maylar

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Painters choose paint brands by a number of factors, support from the distributor being high on the list. All the top brands will give good results in the right hands. Pros have to stand by their work and can't afford using crappy paint.

That said, there are "high end" brands like Glasurit and Sikkens that are better than others. Better distribution of metalic particles, better repeatability when repairs have to be made, more forgiving application variables, better adhesion on difficult to prep surfaces, better UV resistance... just better overall.

Some brands use the same hardeners and reducers across their product lines which reduces the number of items the painter has to keep in inventory.

HOK specializes in the custom stuff like candies, and is the preferred brand for flames and graphics guys.

I use BASF products (Glasurit and R-M) because that's what my local distributor carries. As a DIY painter I've discovered that the more expensive brands are actually easier to use and get consistent results with than the cheaper paints.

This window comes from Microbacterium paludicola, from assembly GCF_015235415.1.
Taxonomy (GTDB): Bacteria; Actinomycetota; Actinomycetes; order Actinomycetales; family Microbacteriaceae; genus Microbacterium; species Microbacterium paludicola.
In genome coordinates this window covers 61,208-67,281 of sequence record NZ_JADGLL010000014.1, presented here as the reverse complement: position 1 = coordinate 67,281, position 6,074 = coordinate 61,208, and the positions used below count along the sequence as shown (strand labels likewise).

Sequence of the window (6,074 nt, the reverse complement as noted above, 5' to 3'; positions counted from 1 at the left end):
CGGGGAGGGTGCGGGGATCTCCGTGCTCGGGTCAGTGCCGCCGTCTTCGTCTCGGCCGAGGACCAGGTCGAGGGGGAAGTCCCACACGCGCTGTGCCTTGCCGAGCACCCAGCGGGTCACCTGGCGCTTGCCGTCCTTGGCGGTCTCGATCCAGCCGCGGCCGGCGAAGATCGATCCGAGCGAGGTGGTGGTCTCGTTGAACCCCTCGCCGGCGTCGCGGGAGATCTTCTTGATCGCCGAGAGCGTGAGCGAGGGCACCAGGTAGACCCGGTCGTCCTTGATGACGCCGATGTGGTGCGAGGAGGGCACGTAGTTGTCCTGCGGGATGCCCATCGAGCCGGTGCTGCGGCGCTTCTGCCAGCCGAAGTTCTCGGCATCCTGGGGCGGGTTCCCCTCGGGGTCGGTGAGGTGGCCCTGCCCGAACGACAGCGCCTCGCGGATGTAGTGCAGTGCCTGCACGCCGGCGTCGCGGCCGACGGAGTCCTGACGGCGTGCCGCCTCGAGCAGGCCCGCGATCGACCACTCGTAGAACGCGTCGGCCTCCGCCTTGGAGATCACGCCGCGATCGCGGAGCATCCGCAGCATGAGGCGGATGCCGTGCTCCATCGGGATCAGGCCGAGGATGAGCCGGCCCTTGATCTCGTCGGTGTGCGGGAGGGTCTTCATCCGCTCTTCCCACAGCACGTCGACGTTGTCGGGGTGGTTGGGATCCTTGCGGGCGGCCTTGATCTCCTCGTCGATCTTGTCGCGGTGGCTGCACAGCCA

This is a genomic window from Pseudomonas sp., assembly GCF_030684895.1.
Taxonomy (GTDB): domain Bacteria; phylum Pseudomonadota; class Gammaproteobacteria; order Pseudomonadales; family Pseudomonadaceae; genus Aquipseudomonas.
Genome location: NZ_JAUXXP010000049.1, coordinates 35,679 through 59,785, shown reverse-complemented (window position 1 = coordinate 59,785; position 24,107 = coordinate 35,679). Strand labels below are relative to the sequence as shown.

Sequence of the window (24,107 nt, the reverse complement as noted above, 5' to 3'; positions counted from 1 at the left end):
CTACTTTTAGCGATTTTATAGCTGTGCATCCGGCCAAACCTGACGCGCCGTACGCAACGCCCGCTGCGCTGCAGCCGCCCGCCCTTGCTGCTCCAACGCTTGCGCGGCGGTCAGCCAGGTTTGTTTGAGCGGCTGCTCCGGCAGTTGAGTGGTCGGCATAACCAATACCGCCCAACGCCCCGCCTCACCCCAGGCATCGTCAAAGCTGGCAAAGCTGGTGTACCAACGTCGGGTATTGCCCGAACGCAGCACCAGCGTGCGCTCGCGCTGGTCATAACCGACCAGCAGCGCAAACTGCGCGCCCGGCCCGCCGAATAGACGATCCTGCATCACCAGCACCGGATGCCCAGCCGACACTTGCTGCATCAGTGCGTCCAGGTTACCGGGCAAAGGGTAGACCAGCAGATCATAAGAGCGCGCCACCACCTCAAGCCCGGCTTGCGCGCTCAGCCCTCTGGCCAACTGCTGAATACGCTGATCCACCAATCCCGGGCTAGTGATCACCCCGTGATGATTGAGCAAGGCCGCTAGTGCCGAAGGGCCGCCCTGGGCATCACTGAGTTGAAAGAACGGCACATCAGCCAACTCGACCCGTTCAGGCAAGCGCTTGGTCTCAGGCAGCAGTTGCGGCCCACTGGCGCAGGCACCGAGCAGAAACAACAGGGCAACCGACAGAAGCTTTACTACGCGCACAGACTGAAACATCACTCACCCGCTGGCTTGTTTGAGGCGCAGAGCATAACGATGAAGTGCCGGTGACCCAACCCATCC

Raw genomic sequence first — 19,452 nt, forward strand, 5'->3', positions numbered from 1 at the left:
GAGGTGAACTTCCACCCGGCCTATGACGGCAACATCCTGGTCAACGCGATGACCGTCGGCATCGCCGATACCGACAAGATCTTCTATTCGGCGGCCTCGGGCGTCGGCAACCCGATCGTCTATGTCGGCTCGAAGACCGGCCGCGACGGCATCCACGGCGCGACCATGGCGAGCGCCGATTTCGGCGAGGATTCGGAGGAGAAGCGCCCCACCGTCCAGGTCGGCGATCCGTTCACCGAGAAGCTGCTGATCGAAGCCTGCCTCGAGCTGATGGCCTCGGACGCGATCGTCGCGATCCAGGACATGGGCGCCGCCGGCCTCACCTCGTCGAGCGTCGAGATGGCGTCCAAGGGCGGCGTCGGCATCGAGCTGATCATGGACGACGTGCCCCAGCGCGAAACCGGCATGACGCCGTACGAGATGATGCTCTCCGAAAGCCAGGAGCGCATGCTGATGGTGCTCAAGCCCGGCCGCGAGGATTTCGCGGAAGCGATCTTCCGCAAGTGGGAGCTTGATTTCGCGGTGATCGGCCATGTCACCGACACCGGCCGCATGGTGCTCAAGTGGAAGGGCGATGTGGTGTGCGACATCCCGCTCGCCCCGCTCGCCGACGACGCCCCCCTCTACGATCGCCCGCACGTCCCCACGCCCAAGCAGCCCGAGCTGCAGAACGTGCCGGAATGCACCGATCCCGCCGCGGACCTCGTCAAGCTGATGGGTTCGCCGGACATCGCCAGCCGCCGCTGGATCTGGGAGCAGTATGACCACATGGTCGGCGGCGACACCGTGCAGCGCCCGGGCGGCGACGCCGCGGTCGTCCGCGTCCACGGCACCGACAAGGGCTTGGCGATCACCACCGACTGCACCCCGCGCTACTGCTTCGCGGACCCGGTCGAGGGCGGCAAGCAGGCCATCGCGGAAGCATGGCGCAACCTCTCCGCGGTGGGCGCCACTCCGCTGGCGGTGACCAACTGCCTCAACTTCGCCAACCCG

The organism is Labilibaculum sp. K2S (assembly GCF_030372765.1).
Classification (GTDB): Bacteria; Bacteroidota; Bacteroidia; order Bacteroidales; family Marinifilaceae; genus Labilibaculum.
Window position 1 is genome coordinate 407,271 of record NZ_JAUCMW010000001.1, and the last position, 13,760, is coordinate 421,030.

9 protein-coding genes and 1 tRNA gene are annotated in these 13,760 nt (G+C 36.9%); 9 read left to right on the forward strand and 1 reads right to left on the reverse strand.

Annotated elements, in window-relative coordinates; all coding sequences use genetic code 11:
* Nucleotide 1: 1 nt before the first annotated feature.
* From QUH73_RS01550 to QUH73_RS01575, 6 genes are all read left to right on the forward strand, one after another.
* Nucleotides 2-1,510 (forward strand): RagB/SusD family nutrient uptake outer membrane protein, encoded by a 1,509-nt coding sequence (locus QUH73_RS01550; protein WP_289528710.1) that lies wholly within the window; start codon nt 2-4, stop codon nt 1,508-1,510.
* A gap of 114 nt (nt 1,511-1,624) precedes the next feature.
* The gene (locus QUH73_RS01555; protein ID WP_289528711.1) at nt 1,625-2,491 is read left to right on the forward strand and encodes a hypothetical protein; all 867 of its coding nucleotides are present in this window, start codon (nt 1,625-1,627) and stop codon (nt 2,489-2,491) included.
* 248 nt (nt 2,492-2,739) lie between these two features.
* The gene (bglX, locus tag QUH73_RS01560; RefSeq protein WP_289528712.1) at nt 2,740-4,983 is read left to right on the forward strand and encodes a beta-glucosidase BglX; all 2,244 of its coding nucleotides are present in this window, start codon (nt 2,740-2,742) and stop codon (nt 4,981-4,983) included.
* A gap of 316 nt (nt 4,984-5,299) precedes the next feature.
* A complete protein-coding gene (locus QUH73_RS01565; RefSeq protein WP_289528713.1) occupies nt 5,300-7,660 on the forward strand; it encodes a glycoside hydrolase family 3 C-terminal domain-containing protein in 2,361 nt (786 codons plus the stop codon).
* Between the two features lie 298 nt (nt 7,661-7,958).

A real pro can work with anything. Choose your painter by reputation, not by the brand of paint he uses.
 
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Projectile said:
Coco,
Small world for sure, I grew up in Regina and area. Also, I'm pretty sure I know where you found your bike as I was considering it as well! ...Edmonton area by chance?
I'll try PMing' you with my home no. (I'v never tried it before)
Give me a call if you'd like,if you'd like any input. The shop is super busy and there is a waiting list. I could check around and try to find out who does the best work in Regina. If you can't find anyone that you're comfortable with, I could try?? to make it a personal project (for a fellow enthusiast only!) if you have no other promising options?